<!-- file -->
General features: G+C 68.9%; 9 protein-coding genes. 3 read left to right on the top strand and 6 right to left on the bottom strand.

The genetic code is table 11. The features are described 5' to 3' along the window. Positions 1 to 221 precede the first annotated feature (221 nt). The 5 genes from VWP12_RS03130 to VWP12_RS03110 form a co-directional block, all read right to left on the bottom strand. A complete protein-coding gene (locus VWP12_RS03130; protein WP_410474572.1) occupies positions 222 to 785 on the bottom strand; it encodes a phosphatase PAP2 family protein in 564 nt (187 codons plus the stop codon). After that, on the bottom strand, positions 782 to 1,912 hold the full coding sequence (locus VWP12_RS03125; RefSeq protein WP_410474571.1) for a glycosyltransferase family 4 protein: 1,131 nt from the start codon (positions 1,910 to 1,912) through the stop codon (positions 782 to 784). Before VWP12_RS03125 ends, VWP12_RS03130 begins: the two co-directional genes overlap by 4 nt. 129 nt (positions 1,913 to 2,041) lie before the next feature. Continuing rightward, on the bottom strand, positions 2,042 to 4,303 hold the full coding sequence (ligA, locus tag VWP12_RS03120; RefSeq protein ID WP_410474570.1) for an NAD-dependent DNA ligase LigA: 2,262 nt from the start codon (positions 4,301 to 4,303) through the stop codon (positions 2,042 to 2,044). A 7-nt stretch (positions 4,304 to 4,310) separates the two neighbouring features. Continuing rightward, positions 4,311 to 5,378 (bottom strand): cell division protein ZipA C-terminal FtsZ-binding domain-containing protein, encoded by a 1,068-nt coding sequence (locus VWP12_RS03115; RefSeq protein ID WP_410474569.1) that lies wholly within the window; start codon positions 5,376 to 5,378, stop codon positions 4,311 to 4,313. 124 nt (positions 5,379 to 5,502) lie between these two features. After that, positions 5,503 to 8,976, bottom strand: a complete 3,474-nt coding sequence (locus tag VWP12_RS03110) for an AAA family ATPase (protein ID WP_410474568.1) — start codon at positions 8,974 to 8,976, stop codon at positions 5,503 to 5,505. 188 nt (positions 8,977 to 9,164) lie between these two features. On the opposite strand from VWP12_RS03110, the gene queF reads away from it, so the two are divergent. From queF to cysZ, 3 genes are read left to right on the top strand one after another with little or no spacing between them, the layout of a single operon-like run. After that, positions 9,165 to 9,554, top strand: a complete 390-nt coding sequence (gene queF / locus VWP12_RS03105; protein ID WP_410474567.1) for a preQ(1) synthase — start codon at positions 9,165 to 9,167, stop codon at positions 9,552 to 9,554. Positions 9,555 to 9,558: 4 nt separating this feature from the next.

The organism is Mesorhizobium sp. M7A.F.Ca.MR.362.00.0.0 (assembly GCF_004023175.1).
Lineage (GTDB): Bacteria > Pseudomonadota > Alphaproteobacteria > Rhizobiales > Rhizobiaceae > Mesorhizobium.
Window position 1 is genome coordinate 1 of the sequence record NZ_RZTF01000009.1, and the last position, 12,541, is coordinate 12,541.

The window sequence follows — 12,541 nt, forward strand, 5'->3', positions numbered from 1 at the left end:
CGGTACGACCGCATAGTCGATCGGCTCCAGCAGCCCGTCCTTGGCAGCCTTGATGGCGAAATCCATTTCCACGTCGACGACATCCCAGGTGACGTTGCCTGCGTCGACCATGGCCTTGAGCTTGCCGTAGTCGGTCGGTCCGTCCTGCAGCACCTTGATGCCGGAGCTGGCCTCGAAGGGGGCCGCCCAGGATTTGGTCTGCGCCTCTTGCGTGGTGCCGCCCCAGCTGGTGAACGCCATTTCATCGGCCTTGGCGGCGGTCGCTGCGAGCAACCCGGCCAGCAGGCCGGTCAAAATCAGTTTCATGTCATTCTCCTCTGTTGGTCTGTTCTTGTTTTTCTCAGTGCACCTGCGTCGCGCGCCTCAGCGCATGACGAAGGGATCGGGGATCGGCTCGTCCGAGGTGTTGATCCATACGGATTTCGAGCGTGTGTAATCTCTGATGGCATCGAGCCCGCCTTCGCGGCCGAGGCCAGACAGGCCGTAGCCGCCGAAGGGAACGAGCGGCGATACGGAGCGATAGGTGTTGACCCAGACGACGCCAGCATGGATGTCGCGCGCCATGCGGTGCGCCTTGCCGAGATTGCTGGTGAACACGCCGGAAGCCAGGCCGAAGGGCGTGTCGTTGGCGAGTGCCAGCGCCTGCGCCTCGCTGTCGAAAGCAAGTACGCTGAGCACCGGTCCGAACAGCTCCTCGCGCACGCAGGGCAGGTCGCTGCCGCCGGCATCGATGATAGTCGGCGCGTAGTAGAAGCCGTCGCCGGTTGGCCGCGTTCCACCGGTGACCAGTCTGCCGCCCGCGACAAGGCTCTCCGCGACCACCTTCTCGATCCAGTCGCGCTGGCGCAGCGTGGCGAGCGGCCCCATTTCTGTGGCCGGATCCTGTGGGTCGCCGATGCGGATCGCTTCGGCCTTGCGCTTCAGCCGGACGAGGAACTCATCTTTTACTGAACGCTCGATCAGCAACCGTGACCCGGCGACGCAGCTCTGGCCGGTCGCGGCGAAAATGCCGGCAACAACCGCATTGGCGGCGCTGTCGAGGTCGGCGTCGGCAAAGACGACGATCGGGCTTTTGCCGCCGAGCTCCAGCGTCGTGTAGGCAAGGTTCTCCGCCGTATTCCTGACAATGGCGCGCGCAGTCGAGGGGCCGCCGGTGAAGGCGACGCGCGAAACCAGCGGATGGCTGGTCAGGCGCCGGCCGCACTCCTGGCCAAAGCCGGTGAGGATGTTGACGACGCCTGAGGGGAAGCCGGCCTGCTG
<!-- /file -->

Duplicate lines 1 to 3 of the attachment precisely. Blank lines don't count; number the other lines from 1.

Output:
General features: G+C 68.9%; 9 protein-coding genes. 3 read left to right on the top strand and 6 right to left on the bottom strand.

The genetic code is table 11. The features are described 5' to 3' along the window. Positions 1 to 221 precede the first annotated feature (221 nt). The 5 genes from VWP12_RS03130 to VWP12_RS03110 form a co-directional block, all read right to left on the bottom strand. A complete protein-coding gene (locus VWP12_RS03130; protein WP_410474572.1) occupies positions 222 to 785 on the bottom strand; it encodes a phosphatase PAP2 family protein in 564 nt (187 codons plus the stop codon). After that, on the bottom strand, positions 782 to 1,912 hold the full coding sequence (locus VWP12_RS03125; RefSeq protein WP_410474571.1) for a glycosyltransferase family 4 protein: 1,131 nt from the start codon (positions 1,910 to 1,912) through the stop codon (positions 782 to 784). Before VWP12_RS03125 ends, VWP12_RS03130 begins: the two co-directional genes overlap by 4 nt. 129 nt (positions 1,913 to 2,041) lie before the next feature. Continuing rightward, on the bottom strand, positions 2,042 to 4,303 hold the full coding sequence (ligA, locus tag VWP12_RS03120; RefSeq protein ID WP_410474570.1) for an NAD-dependent DNA ligase LigA: 2,262 nt from the start codon (positions 4,301 to 4,303) through the stop codon (positions 2,042 to 2,044). A 7-nt stretch (positions 4,304 to 4,310) separates the two neighbouring features. Continuing rightward, positions 4,311 to 5,378 (bottom strand): cell division protein ZipA C-terminal FtsZ-binding domain-containing protein, encoded by a 1,068-nt coding sequence (locus VWP12_RS03115; RefSeq protein ID WP_410474569.1) that lies wholly within the window; start codon positions 5,376 to 5,378, stop codon positions 4,311 to 4,313. 124 nt (positions 5,379 to 5,502) lie between these two features. After that, positions 5,503 to 8,976, bottom strand: a complete 3,474-nt coding sequence (locus tag VWP12_RS03110) for an AAA family ATPase (protein ID WP_410474568.1) — start codon at positions 8,974 to 8,976, stop codon at positions 5,503 to 5,505. 188 nt (positions 8,977 to 9,164) lie between these two features. On the opposite strand from VWP12_RS03110, the gene queF reads away from it, so the two are divergent. From queF to cysZ, 3 genes are read left to right on the top strand one after another with little or no spacing between them, the layout of a single operon-like run. After that, positions 9,165 to 9,554, top strand: a complete 390-nt coding sequence (gene queF / locus VWP12_RS03105; protein ID WP_410474567.1) for a preQ(1) synthase — start codon at positions 9,165 to 9,167, stop codon at positions 9,552 to 9,554. Positions 9,555 to 9,558: 4 nt separating this feature from the next.

The organism is Mesorhizobium sp. M7A.F.Ca.MR.362.00.0.0 (assembly GCF_004023175.1).